Revel Revel

Scooter company Revel is relaunching tomorrow and we're scared

Selfies proving helmet use and training videos won't fix the rent-and-ride scooter company's safety problem.

A rider with a helmet and face mask on can be seen riding a Revel scooter. Behind him is a car.
Noam Galai/Getty Images Entertainment/Getty Images

Beginning Thursday morning, the Department of Transportation is allowing the notorious Revel scooters back on New York's crowded and frequently accident-prone streets, The New York Daily News reports. This comes after the service saw three user deaths in quick succession, multiple safety complaints, and a temporary suspension of the service in July.

Signing up to use a Revel scooter is easy, as Input's Ian Servantes explained while sharing details of his own Revel mishap. The barrier is to entry is remarkably low. Download the app, upload a picture of a valid driver's license, add a credit card, and you can just jump on one of the electric scooters in the busiest streets of not only New York City, but also Miami, Oakland, Austin, and Washington D.C.

There's no training beyond recommended YouTube videos and the advice to use both front and rear brakes at once. Which is likely one of the reasons for the multiple fatalities. Riding a scooter isn't hard, per se, but riding one safely requires more than just a downloaded app, especially when there's no way to verify riders' sobriety. Despite these concerns, Revel scooters are returning to New York City streets.

How did we get here? — In July, Revel temporarily suspended its operations in New York City after lawmakers sounded the alarm following two deaths of Revel riders in 11 days. The company stated at the time: "NYC service will be shut down until further notice. We’re reviewing and strengthening our rider accountability and safety measures and communicating with city officials, and we look forward to serving you again in the near future."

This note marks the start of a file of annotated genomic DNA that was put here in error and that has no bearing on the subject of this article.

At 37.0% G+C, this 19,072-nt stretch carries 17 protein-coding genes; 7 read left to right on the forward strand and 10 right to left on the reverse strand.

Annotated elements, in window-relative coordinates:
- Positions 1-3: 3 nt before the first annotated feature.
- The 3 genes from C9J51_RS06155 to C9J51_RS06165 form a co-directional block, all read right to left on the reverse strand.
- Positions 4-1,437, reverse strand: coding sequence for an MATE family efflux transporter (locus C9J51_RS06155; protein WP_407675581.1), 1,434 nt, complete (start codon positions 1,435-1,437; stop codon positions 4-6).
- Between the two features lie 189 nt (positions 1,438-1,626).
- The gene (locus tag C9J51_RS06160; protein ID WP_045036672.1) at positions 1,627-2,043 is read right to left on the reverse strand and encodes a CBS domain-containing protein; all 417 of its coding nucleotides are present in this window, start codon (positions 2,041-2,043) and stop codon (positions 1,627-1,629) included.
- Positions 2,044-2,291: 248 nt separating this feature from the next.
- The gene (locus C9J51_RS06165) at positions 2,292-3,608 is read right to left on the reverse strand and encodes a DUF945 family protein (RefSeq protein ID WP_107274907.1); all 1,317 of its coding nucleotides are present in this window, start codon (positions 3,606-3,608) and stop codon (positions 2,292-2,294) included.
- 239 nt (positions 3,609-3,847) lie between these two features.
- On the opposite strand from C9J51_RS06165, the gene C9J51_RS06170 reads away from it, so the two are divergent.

What's different this time? — According to The New York Daily News, Revel will require riders to submit a selfie proving they're wearing a helmet prior to riding, and first-timers will need to complete a 20-minute-long safety training session through the company's smartphone app.

However, that review and "strengthening" of safety measures still seems extremely poor. Requiring riders to take a selfie of themselves wearing helmets doesn't guarantee a safe ride. People can easily ditch the helmet post selfie submission. Similarly, watching 20 minutes of videos or answering questions doesn't magically translate into real-world experience.

The problem of speed — These changes also don't address the issue of speed. Revel scooters can do more than 30 miles per hour. Making them slower than that would arguably introduce safety problems of its own, because Revel scooters are used alongside cars and motorcycles, and shouldn't be used in bike lanes. That means they need to be fast enough to keep abreast of the vehicles around them. But that's still more than fast enough to seriously — or fatally — injure a rider, pedestrian, or other road users.

As Servantes previously noted, the question we should be asking isn't really about riders' abilities, because under the current model they impossible to assess. Instead, the question should be whether these two-wheelers should even be on New York's streets. Despite Revel's assurances, the answer continues to lean toward a solid "no."